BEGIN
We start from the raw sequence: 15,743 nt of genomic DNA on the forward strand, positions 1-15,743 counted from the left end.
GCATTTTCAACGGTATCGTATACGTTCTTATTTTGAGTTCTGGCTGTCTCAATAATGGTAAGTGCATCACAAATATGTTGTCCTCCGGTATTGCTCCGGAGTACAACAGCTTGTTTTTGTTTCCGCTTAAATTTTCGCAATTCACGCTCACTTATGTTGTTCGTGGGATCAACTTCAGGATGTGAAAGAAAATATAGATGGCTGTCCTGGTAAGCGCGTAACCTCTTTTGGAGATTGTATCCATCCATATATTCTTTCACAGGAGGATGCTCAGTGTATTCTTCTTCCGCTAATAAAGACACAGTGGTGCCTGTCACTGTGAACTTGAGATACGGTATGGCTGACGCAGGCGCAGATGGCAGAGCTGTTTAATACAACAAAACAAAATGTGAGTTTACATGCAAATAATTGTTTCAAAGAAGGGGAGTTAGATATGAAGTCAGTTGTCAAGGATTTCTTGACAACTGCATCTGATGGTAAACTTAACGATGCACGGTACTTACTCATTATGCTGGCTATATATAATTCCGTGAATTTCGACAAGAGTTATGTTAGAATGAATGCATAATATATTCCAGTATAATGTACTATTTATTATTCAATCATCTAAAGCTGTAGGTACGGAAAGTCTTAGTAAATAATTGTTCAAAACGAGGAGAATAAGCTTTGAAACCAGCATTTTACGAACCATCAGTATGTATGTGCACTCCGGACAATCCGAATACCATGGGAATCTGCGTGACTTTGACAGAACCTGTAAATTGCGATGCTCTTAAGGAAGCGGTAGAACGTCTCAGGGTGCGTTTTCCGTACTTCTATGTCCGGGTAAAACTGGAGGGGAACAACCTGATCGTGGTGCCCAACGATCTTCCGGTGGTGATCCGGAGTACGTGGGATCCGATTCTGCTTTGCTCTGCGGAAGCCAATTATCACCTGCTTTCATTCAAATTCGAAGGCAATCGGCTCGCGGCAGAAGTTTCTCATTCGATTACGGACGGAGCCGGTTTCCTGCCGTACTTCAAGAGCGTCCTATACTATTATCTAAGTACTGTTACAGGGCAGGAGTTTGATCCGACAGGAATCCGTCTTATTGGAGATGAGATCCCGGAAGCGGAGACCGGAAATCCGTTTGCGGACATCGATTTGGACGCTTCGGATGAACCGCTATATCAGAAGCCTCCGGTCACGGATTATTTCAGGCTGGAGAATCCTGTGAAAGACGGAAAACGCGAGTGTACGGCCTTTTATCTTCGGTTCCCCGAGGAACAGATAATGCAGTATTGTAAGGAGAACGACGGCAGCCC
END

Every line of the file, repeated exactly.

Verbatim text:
We start from the raw sequence: 15,743 nt of genomic DNA on the forward strand, positions 1-15,743 counted from the left end.
GCATTTTCAACGGTATCGTATACGTTCTTATTTTGAGTTCTGGCTGTCTCAATAATGGTAAGTGCATCACAAATATGTTGTCCTCCGGTATTGCTCCGGAGTACAACAGCTTGTTTTTGTTTCCGCTTAAATTTTCGCAATTCACGCTCACTTATGTTGTTCGTGGGATCAACTTCAGGATGTGAAAGAAAATATAGATGGCTGTCCTGGTAAGCGCGTAACCTCTTTTGGAGATTGTATCCATCCATATATTCTTTCACAGGAGGATGCTCAGTGTATTCTTCTTCCGCTAATAAAGACACAGTGGTGCCTGTCACTGTGAACTTGAGATACGGTATGGCTGACGCAGGCGCAGATGGCAGAGCTGTTTAATACAACAAAACAAAATGTGAGTTTACATGCAAATAATTGTTTCAAAGAAGGGGAGTTAGATATGAAGTCAGTTGTCAAGGATTTCTTGACAACTGCATCTGATGGTAAACTTAACGATGCACGGTACTTACTCATTATGCTGGCTATATATAATTCCGTGAATTTCGACAAGAGTTATGTTAGAATGAATGCATAATATATTCCAGTATAATGTACTATTTATTATTCAATCATCTAAAGCTGTAGGTACGGAAAGTCTTAGTAAATAATTGTTCAAAACGAGGAGAATAAGCTTTGAAACCAGCATTTTACGAACCATCAGTATGTATGTGCACTCCGGACAATCCGAATACCATGGGAATCTGCGTGACTTTGACAGAACCTGTAAATTGCGATGCTCTTAAGGAAGCGGTAGAACGTCTCAGGGTGCGTTTTCCGTACTTCTATGTCCGGGTAAAACTGGAGGGGAACAACCTGATCGTGGTGCCCAACGATCTTCCGGTGGTGATCCGGAGTACGTGGGATCCGATTCTGCTTTGCTCTGCGGAAGCCAATTATCACCTGCTTTCATTCAAATTCGAAGGCAATCGGCTCGCGGCAGAAGTTTCTCATTCGATTACGGACGGAGCCGGTTTCCTGCCGTACTTCAAGAGCGTCCTATACTATTATCTAAGTACTGTTACAGGGCAGGAGTTTGATCCGACAGGAATCCGTCTTATTGGAGATGAGATCCCGGAAGCGGAGACCGGAAATCCGTTTGCGGACATCGATTTGGACGCTTCGGATGAACCGCTATATCAGAAGCCTCCGGTCACGGATTATTTCAGGCTGGAGAATCCTGTGAAAGACGGAAAACGCGAGTGTACGGCCTTTTATCTTCGGTTCCCCGAGGAACAGATAATGCAGTATTGTAAGGAGAACGACGGCAGCCC